In my busy aesthetic surgical practice, I see many patients desiring to rejuvenate their facial appearance, but they are not sure as to what they need. They ask me if they need. They ask me if they should get Botox or fillers, which is less invasive than surgery, or go with surgery for a more long-lasting result.
What I will share here is my approach, which is integrated from both plastic surgery and dermatology.
The key to successful facial rejuvenation is no different that for any medical problem: accurate assessment or diagnosis of the problem followed by correct treatment. I have defined six key areas to assess.
1. Skin quality – Years of chronic sun exposure as well as environmental and genetic factors can induce fine lines and wrinkles, pigment changes, loss of elasticity and overall complexion problems. Here the treatment is to address the skin with topical agents. Botox, fillers and surgery have really no role here. Our aesthetician can refresh the facial skin using various types of peels and other typical agents. This does require compliance, but the reward is fresher, more radiant and youthful skin. Think of it not as a short-term treatment to fix a problem, but rather as an ongoing maintenance, just as is proper diet and exercise.
2. Dynamic lines – These are wrinkles produced in the skin as a direct result of the contraction of underlying facial muscles. Examples include horizontal forehead lines, vertical glabellar–the area of the lower forehead between the eyebrows–lines, and crows’ feet–the area just outside the eyes, and vertical lip lines. Treatment requires the muscles to be relaxed. Botox is the best way to achieve this. Thorough understanding of facial muscle anatomy and function is required to selectively relax these muscle anatomy and function is required to selectively thee muscles to give a more youthful appearance without producing a mask-like or surprised appearance.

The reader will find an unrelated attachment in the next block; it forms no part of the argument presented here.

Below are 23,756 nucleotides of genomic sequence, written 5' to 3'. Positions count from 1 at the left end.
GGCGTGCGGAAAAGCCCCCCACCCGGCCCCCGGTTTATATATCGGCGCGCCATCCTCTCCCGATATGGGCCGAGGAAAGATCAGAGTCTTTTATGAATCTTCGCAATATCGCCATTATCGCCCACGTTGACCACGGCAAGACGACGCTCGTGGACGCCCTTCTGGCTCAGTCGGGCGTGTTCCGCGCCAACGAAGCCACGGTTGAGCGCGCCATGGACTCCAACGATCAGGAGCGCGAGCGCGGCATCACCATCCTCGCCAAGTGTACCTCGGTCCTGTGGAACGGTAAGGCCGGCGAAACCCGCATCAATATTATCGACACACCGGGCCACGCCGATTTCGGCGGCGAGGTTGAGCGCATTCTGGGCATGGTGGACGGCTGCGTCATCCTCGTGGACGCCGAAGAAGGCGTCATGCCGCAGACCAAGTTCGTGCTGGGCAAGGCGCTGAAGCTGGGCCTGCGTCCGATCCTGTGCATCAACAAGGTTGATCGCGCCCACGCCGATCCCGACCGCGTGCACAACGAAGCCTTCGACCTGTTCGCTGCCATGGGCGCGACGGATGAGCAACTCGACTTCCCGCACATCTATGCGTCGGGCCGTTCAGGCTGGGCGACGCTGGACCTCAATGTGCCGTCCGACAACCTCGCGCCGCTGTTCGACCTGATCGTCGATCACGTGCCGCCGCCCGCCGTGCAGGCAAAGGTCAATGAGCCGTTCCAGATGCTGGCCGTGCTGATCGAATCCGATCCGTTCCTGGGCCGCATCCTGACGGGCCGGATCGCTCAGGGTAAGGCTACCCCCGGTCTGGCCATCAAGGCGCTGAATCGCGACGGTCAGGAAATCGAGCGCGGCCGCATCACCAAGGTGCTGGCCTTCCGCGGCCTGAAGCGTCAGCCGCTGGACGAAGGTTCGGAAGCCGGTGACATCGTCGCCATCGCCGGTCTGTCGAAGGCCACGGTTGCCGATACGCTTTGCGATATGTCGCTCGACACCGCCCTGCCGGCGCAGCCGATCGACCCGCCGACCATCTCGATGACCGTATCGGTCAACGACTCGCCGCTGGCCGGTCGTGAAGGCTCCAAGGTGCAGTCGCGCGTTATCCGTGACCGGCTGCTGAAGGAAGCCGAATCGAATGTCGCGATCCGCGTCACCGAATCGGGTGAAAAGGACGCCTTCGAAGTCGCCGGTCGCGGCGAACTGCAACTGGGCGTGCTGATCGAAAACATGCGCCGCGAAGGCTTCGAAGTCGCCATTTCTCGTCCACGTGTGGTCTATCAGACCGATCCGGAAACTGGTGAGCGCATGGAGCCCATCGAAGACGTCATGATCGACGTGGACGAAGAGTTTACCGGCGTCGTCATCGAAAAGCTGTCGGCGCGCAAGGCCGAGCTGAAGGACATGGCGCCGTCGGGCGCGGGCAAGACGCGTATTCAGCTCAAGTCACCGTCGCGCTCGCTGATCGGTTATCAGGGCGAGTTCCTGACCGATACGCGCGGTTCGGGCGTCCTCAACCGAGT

3. Static lines – These are lines produced not by facial muscles but by a combination of loss of facial fat with aging and also stretching of skin and sagging due to gravity over time. Examples of these lines include the nasolabial folds (the lines between the cheeks and the upper lip extending all the way down from the nose to the corners of the mouth) and the marionette (puppet) lines, which are extensions of the nasolabial folds further down the face. Although surgery can be helpful here, a very popular and effective way to treat these lines is to restore the lost volume to the face. This is done with fillers. Examples of fillers include Collagen, Restylane, Juvederm, Perlane and Radiesse. The longevity of the result varies among the different types of fillers used. For a more complete discussion of Botox and fillers, please visit www.epsteinplasticsurgery.com.
4. Loss of facial volume – As we age, even as a small child, there is loss of fat under the skin, which can become pronounced when we are in adulthood. The cheeks hollow and a “tear-trough” may develop under the eyes at the junction of the lower eyelids and cheeks. Fillers work very nicely here, but surgery can improve these areas as well.
5. Sagging of facial structures – Gravity, loss of facial skin and muscle tone result in the descent of important facial features such as the eyebrows, malar area (the prominent part of the cheeks under the eyes) and the development of jowls. In this case, surgery is usually the best option (brow lift, facelift) although Botox can do a nice job of elevating the tail of the eyebrow and fillers can sometimes reduce the depression between the jowls and chins, giving the “illusion” of a smoother, more unified jaw line.
6. Redundant skin – Loss of skin elasticity and gravity as well as genetic factors weigh heavily on the development of redundant or excess skin. This develops over the entire face. During facial surgery, the skin is re-draped over the deeper facial structures permitting removal of the excess skin. Although Botox and fillers have no role in correcting redundant skin, they may be useful adjuncts after surgery to restore lost facial volume and correct wrinkle lines due to facial muscle activity.
Our practice offers the services of myself, a plastic surgeon, as well as that of Elyse S. Rafa. M.D., a dermatologist (both of us board-certified) as well as Irene Maher, an aesthetician. All of us would love the opportunity to meet with you for a complimentary evaluation to help you decide whether you need Botox, fillers or surgery. It’s our job and our pleasure to assist you in the important task of maintaining a beautiful facial appearance.
To your health & beauty,
Dr. Mark Epstein